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Edging on Supply Chain and Customer Demand

By Alfons Van Woerkom, Supply Chain Director Asia, Customer Service & Order to Cash Operations, Unilever

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Alfons Van Woerkom, Supply Chain Director Asia, Customer Service & Order to Cash Operations, Unilever

“Congratulations! You have sold 16 percent more than your target”, it is a sentence which most sales managers like to hear as it resonates positively with people because it has an air of overachievement & success related to it.

Behind this one sentence there is likely to have played out one or more Shakespearean drama’s if this is a producer selling company, what to think of:

  • Was their finished good supply available for this overachieving customer,
  • If it was supplied, did it come at the expense of another customer?
  • If it is made to order, did production have to scramble raw materials and packaging at higher cost and hence this oversell results in lower margin for the company?
  • Is this oversell sustainable, should the company adjust its forward planning and buy more raw & packaging materials?

In Supply Chains across the world the focus is on supplying customer demand in the best possible way, decisions are made daily on what to Source, what to make and what to Deliver. In case of shortage we are being asked to make the most sensible trade offs, but these are not always the same, for example protect margin, protect market share, defend against competitor promotion, etc.

All these moving parts require an intense integration between Sales, Finance and Supply Chain. This integration typically evolves over time and you can expect to see the following phases:

1) People & Leadership: In a volatile environment leadership realizes that work needs to be done aligning on 1 signed off and agreed sales number for the whole organization to work to. This leads to common targets, templates (excel) and joint review meetings.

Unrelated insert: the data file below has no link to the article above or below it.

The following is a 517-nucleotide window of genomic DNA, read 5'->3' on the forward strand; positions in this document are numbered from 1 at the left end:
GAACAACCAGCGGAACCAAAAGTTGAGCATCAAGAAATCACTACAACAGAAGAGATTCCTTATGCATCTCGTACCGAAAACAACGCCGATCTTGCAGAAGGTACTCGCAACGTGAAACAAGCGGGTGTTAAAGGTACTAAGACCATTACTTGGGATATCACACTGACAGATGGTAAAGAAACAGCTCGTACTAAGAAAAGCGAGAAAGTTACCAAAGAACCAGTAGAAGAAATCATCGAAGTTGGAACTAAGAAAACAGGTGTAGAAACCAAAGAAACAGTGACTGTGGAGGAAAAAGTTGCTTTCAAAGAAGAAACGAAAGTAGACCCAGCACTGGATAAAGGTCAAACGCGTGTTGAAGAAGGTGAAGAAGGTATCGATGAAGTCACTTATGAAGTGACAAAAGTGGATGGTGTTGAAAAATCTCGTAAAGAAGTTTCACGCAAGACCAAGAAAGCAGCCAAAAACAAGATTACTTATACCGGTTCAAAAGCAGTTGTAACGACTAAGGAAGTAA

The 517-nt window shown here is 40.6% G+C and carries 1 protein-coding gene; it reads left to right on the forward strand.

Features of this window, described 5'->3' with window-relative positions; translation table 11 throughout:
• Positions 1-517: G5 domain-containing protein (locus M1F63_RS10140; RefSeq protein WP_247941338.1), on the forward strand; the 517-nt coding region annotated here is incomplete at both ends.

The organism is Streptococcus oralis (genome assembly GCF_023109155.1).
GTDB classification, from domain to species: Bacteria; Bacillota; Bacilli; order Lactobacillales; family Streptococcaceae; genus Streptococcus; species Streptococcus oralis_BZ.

2) Performance Measurement & Segmentation: after phase 1, it will be visible which product categories (and/or sales managers) are more stable and better to forecast then others. The organization can then focus on categories with high make cost/high inventory and volatile demand. This phase can also tackle a cultural bias: some cultures like to under promise and over-deliver and others like to over commit but under-deliver, both are equally harmful for a supply chain and the phase 2 visibility will help to take this bias into account.

3) Systems & Tools:  this is where the CIO’s really start to deliver value: A common platform to measure actual and planned performance and provide analytics on root cause for missing plans. This common platform is critical to conduct true company wide Sales & Operations Planning on a monthly basis; most important is to work on 1 forecast number (in reality most organization have a ‘real’ sales number, a ‘real’ finance team number for HQ and a ‘real’ supply chain number for manufacturing and inventory planning purposes, a common platform takes this disparity away. Another reason to invest in a common platform is to get automated input into joint function review meetings and the ability to have all of your analytics for sales, for finance and for Supply Chain only a click away.

After a long time and going through these 3 phases, you will hear people say: 

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